Internal Controls for Small Businesses Q&A
For this article LGA partner Matt Touma, CPA interviewed LGA manager Daniel Paré, CPA about implementing internal controls for small businesses. They discuss controls small businesses can put in place to help prevent fraud and ensure sound financial reporting.
1. Hi Dan, thank you for joining me for this interview about internal controls for small businesses. So just to start, why is it important for any type of business to have strong internal controls?
Internal controls are essential for any company or organization to have in place. One main reason is to ensure that you have strong financial reporting. Secondly, strong controls help make sure that fraud does not occur.
2. So, it’s vital for businesses big and small to have strong internal controls in place, especially surrounding fraud concerns?
Yes, so, it can be difficult for a small organization to implement strong controls, given the size of their finance & accounting departments. However, there are still ways for them to implement control despite their size.
3. Yeah, which makes sense. More hands mean more people to do the checks and balances on each other, which equates to better controls. However, for smaller businesses that don’t have that luxury, what are some things that they can do to strengthen their internal controls?
One key cycle that’s important for small businesses to really wrap their hands around with strong controls is their cash disbursement and expense cycle. The reason for that is because there’s cash going out the door. You do not want to have just a check stamp where the person cutting checks is not accountable to anyone.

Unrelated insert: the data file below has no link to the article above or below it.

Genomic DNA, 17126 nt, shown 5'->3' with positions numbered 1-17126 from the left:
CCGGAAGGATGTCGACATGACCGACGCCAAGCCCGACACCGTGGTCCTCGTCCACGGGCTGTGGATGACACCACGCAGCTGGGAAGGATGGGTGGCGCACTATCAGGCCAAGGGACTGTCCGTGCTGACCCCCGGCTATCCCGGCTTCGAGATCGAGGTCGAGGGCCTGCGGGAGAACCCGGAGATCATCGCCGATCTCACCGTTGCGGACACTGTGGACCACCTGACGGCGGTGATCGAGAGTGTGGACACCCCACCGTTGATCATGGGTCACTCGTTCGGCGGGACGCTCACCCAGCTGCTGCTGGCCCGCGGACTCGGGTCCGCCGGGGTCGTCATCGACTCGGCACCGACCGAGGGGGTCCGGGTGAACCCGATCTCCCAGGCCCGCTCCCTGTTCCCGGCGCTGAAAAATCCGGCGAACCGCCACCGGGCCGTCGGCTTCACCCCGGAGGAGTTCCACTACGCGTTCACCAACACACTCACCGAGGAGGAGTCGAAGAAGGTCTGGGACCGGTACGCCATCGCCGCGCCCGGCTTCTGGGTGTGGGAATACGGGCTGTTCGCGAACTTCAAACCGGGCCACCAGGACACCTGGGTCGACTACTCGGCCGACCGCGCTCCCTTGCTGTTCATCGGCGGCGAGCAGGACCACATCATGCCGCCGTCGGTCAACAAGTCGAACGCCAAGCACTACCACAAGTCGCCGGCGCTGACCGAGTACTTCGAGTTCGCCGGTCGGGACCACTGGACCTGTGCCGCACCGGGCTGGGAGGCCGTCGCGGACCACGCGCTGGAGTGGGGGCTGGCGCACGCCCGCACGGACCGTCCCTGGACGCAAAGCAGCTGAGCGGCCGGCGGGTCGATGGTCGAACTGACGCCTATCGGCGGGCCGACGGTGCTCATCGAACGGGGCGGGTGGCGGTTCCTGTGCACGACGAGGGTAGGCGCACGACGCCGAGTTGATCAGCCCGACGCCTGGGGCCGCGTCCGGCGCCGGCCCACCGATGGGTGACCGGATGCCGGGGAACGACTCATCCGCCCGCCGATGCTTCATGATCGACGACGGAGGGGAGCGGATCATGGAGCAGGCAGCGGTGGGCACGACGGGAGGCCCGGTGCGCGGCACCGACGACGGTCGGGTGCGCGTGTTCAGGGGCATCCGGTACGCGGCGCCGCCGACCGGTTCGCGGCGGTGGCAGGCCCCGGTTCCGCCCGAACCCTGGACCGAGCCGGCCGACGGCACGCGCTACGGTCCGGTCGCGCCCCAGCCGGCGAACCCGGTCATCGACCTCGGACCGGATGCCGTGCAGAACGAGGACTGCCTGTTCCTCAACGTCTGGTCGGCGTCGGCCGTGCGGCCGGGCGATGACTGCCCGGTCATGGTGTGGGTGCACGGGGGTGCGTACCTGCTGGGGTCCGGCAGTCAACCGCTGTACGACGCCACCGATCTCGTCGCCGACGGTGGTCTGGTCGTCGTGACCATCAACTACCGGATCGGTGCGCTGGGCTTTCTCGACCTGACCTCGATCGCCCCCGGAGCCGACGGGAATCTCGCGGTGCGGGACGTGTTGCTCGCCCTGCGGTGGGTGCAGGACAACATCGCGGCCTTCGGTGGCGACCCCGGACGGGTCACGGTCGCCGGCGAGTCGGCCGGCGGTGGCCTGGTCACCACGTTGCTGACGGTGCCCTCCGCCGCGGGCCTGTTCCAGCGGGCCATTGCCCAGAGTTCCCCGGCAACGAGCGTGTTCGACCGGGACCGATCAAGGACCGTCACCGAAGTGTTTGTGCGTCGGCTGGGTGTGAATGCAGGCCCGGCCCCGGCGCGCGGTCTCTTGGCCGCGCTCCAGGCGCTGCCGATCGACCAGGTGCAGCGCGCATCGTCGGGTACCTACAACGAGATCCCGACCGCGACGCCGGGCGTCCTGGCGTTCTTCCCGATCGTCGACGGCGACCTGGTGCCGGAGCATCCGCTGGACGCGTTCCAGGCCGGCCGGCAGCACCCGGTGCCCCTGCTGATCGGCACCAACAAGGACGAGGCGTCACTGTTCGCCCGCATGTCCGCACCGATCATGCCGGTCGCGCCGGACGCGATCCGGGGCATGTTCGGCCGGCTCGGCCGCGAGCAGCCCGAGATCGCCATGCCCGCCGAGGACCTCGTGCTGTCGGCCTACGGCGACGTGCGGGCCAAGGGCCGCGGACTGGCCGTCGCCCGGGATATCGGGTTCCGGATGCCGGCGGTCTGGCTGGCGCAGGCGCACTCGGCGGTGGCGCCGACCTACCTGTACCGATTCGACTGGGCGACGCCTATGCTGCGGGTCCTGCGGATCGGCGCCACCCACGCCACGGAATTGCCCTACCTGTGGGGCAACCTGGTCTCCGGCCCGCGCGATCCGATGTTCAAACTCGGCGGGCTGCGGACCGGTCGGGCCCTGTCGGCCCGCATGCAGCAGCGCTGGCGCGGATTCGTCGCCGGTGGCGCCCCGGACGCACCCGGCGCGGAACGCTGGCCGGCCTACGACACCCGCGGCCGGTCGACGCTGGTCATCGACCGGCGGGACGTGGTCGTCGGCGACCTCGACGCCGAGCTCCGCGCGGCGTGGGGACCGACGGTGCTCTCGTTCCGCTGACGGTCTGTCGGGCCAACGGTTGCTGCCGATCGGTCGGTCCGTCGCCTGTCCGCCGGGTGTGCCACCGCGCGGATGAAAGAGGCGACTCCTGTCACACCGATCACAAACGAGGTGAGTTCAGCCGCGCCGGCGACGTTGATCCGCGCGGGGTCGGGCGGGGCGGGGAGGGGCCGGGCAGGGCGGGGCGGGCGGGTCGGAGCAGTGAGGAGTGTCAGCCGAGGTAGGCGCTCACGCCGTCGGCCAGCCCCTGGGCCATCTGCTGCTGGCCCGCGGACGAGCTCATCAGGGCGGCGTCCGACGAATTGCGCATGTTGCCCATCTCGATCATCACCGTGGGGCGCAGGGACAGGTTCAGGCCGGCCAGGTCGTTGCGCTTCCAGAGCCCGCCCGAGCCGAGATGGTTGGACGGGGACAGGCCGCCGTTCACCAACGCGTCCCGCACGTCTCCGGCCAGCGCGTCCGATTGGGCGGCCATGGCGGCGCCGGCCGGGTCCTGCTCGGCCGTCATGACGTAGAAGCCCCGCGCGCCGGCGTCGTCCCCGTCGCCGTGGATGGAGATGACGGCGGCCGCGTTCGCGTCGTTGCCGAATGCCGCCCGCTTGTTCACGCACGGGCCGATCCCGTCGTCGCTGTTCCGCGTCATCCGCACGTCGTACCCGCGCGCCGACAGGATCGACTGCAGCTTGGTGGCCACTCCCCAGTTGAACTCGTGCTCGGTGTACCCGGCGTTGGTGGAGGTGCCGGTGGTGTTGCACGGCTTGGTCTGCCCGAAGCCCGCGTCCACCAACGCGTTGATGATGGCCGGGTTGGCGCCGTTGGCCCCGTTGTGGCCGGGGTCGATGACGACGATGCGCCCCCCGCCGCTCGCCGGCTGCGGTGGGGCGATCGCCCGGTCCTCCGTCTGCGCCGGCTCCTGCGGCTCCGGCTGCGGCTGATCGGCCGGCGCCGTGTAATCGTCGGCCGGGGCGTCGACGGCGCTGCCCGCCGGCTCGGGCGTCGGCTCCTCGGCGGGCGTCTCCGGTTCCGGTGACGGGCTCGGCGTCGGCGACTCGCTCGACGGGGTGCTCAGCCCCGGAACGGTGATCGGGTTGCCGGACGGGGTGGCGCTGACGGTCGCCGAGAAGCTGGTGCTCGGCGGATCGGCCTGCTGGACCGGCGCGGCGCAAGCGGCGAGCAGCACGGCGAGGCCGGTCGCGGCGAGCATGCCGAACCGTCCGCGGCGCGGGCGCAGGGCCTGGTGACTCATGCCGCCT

You want to ensure that somebody is authorizing the checks and that there’s proper segregation between who’s recording and authorizing transactions. Implementing just this one control can help small businesses avoid a slew of problems.
4. Yeah, that makes a lot of sense. Obviously, money going out the door of the business you want to make sure it’s going to the right place. So cash disbursements are definitely priority one. Are there any other cycles that you need to keep an eye on as far as controls go for small businesses?
Cash receipts and revenue cycle are other cycles that you should have strong controls around. Just like for cash disbursements you want to make sure that there’s segregation. Segregation is really the key term for small businesses putting in controls. Fraud is much easier to commit if one person is accepting checks, recording transactions, and making payments.
This means if you have a smaller operation you may need to get creative to enact these controls. It might mean pulling in higher-level employees just to do a high-level check or read the bank statement. Even if you are limited on resources providing an extra set of eyes can be essential.
5. So Dan, would you agree that although it might take a few extra steps, it is possible for small businesses to put in place strong internal controls?
It is 100% possible. We work with a lot of smaller businesses and organizations, even though their departments are relatively small, we have helped them implement strong controls like the ones we discussed to prevent fraud and incorrect financial reporting.
The Audit & Assurance team at LGA is well-equipped to help implement strong internal controls at your business. If you have any questions about the internal controls at your business please contact me today.
by Matt Touma, CPA, MSA & Daniel Paré, CPA
Matt Touma is a partner at LGA and leads the Audit and Assurance Team, leveraging years of servicing and advising owner-managed businesses. He brings a well-rounded skill set to his engagements, having managed both the A&A and tax compliance of his engagements. Matt focuses on ensuring that each client’s unique needs are being addressed. He stays abreast of changes in the accounting standards affecting his clients and works with their management teams to ensure they are timely in adopting the appropriate changes while effectively educating them on how they affect the company and related constituents, such as investors and lenders.
Daniel Paré is a manager at LGA in the Audit and Assurance line. Dan has 8 years of experience in public accounting and has been with LGA for 4 years. He has been a licensed CPA since 2016 and specializes in non-profits, governmental audits, including Single Audits and Yellowbook Audits. Dan also has experience working with for-profits in many different industries and is able to advise his clients on how to improve their internal control processes.